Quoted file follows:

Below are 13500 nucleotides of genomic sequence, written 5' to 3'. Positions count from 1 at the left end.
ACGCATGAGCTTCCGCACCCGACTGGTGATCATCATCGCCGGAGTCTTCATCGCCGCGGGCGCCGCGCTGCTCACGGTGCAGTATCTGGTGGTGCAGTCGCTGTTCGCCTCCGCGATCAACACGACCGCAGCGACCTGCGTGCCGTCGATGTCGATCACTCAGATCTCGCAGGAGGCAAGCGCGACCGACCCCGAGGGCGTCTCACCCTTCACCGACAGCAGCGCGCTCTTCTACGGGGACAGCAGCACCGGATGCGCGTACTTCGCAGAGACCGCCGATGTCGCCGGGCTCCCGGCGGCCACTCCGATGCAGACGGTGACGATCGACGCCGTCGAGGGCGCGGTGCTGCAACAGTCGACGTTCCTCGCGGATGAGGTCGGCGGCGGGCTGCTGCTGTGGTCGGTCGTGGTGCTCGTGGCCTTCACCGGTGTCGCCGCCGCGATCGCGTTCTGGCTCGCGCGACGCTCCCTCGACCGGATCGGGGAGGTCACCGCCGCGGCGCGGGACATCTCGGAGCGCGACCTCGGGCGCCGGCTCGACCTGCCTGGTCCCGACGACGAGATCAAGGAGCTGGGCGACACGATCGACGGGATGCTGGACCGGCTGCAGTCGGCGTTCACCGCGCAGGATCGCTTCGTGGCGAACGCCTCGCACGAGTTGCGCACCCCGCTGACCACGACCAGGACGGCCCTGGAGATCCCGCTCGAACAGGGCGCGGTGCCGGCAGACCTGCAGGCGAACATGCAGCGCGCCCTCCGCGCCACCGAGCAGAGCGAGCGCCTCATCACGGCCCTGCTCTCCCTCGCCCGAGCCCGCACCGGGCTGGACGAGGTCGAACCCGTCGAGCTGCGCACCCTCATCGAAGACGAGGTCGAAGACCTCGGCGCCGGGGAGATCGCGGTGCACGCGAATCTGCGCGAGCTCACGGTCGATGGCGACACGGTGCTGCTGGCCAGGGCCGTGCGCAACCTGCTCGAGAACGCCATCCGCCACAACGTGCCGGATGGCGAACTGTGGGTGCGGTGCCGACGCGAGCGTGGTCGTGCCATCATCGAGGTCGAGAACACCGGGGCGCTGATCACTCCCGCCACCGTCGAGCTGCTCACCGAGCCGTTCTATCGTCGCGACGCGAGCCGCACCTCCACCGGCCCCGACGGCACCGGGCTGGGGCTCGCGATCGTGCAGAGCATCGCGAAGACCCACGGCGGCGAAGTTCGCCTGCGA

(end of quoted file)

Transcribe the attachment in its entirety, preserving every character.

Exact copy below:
Below are 13500 nucleotides of genomic sequence, written 5' to 3'. Positions count from 1 at the left end.
ACGCATGAGCTTCCGCACCCGACTGGTGATCATCATCGCCGGAGTCTTCATCGCCGCGGGCGCCGCGCTGCTCACGGTGCAGTATCTGGTGGTGCAGTCGCTGTTCGCCTCCGCGATCAACACGACCGCAGCGACCTGCGTGCCGTCGATGTCGATCACTCAGATCTCGCAGGAGGCAAGCGCGACCGACCCCGAGGGCGTCTCACCCTTCACCGACAGCAGCGCGCTCTTCTACGGGGACAGCAGCACCGGATGCGCGTACTTCGCAGAGACCGCCGATGTCGCCGGGCTCCCGGCGGCCACTCCGATGCAGACGGTGACGATCGACGCCGTCGAGGGCGCGGTGCTGCAACAGTCGACGTTCCTCGCGGATGAGGTCGGCGGCGGGCTGCTGCTGTGGTCGGTCGTGGTGCTCGTGGCCTTCACCGGTGTCGCCGCCGCGATCGCGTTCTGGCTCGCGCGACGCTCCCTCGACCGGATCGGGGAGGTCACCGCCGCGGCGCGGGACATCTCGGAGCGCGACCTCGGGCGCCGGCTCGACCTGCCTGGTCCCGACGACGAGATCAAGGAGCTGGGCGACACGATCGACGGGATGCTGGACCGGCTGCAGTCGGCGTTCACCGCGCAGGATCGCTTCGTGGCGAACGCCTCGCACGAGTTGCGCACCCCGCTGACCACGACCAGGACGGCCCTGGAGATCCCGCTCGAACAGGGCGCGGTGCCGGCAGACCTGCAGGCGAACATGCAGCGCGCCCTCCGCGCCACCGAGCAGAGCGAGCGCCTCATCACGGCCCTGCTCTCCCTCGCCCGAGCCCGCACCGGGCTGGACGAGGTCGAACCCGTCGAGCTGCGCACCCTCATCGAAGACGAGGTCGAAGACCTCGGCGCCGGGGAGATCGCGGTGCACGCGAATCTGCGCGAGCTCACGGTCGATGGCGACACGGTGCTGCTGGCCAGGGCCGTGCGCAACCTGCTCGAGAACGCCATCCGCCACAACGTGCCGGATGGCGAACTGTGGGTGCGGTGCCGACGCGAGCGTGGTCGTGCCATCATCGAGGTCGAGAACACCGGGGCGCTGATCACTCCCGCCACCGTCGAGCTGCTCACCGAGCCGTTCTATCGTCGCGACGCGAGCCGCACCTCCACCGGCCCCGACGGCACCGGGCTGGGGCTCGCGATCGTGCAGAGCATCGCGAAGACCCACGGCGGCGAAGTTCGCCTGCGA